Giving writers a WYSIWYG makes the assumption that they know how to make stuff look good. This is wrong. People who work with words should only have to care about words. Leaving the design choices to the designers. Markdown does an excellent job in accomplishing this compromise.
Many of the web's most populare publishing tools are now supporting Markdown. And you might recognise it from Stack Overflow and GitHub. So maybe it's time you get down with the M-down?
How the hell do you harvest the sweet markdown nectar? Easy. Kick-start your favourite (plain)text editor and fire away. Since Markdown is a lightweight markup language, all of you oldschool BBCode forum writers out there will find yourselves quite confortable.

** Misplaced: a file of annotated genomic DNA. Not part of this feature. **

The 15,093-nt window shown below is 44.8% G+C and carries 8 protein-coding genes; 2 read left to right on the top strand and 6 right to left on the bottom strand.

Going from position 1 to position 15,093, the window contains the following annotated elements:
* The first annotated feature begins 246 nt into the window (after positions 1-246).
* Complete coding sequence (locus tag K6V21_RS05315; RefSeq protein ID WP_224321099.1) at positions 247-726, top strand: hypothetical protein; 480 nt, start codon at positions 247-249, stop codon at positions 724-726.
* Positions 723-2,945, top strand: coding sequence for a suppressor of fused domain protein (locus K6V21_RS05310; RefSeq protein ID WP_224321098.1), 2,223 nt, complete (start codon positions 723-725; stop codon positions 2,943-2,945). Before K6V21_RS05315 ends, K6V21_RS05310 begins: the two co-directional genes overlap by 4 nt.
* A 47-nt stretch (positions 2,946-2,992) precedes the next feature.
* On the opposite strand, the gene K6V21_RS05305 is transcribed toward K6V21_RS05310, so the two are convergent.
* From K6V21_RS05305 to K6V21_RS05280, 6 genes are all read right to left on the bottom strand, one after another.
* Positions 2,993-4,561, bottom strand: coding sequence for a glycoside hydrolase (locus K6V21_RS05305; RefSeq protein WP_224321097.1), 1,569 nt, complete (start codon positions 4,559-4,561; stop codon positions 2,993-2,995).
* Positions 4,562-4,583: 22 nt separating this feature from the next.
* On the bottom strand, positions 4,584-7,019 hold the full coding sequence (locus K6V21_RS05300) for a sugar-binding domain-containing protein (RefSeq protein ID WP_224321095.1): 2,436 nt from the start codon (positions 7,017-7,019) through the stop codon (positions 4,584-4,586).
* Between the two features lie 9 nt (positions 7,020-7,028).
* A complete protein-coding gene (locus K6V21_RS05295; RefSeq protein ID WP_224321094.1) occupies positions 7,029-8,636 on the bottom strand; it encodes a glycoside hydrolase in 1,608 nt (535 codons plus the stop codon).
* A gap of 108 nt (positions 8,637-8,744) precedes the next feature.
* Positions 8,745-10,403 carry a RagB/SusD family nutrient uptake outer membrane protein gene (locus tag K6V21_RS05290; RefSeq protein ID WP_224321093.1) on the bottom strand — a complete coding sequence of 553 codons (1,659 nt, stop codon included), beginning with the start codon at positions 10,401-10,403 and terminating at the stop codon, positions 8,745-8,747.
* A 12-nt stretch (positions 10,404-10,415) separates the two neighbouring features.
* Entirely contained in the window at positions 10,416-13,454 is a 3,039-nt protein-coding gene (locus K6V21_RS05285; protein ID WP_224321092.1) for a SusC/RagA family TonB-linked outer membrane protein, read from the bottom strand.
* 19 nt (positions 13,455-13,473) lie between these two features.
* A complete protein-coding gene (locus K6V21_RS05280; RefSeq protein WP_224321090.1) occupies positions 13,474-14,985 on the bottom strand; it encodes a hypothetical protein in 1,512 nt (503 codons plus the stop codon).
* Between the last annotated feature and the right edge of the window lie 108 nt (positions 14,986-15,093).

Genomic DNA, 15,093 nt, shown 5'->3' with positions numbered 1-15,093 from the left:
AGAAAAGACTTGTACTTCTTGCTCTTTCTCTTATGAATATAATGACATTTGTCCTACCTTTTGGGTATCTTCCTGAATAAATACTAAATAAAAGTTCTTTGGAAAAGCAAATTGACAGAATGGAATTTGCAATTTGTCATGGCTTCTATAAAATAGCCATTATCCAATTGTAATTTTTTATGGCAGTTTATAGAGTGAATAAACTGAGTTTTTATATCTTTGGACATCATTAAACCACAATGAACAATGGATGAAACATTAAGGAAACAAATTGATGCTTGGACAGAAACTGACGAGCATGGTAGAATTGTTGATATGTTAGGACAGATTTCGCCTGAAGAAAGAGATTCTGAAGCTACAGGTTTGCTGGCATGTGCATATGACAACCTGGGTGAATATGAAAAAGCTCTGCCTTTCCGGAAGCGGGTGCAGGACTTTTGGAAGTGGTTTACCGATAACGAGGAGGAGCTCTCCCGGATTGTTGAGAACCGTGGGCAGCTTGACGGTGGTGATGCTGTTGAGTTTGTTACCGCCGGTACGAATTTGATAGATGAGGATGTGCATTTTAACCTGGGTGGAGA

Even though you can find the reference to Markdown's syntax online, I'll walk you through some of the basics. Do note that there is alternatives for some of the elements, so I encourouge you to gaze over the documenation.
Use hashtags to mark the level of a header.
# This is an H1 ## This is an H2 ### This is an H3
Asterisks or underlines
The quick *brown fox* jumps over the **lazy dog**
Becomes "The quick brown fox jumps over the lazy dog"
There are multiple ways of making links in MD, either inline or by reference. However here is the most used way.
[an example](http://example.com "Title")
Simply use something that looks listy (*, + or -).
* Red - Green + Blue
(What the numbers are does't matter)
4. Red 0. Green 4. Blue
Use the backtick quotes (`) for
4 spaces or 1 tab indention
HAI 1.2 CAN HAS STDIO? VISIBLE "HAI WORLD!!!1!" KTHXBYE
If you would like to start using Markdown locally on your own system I have a couple of Markdown readers to recommend. Even though you don't strickly need anything fancy to write Markdown, you still need something to parse it.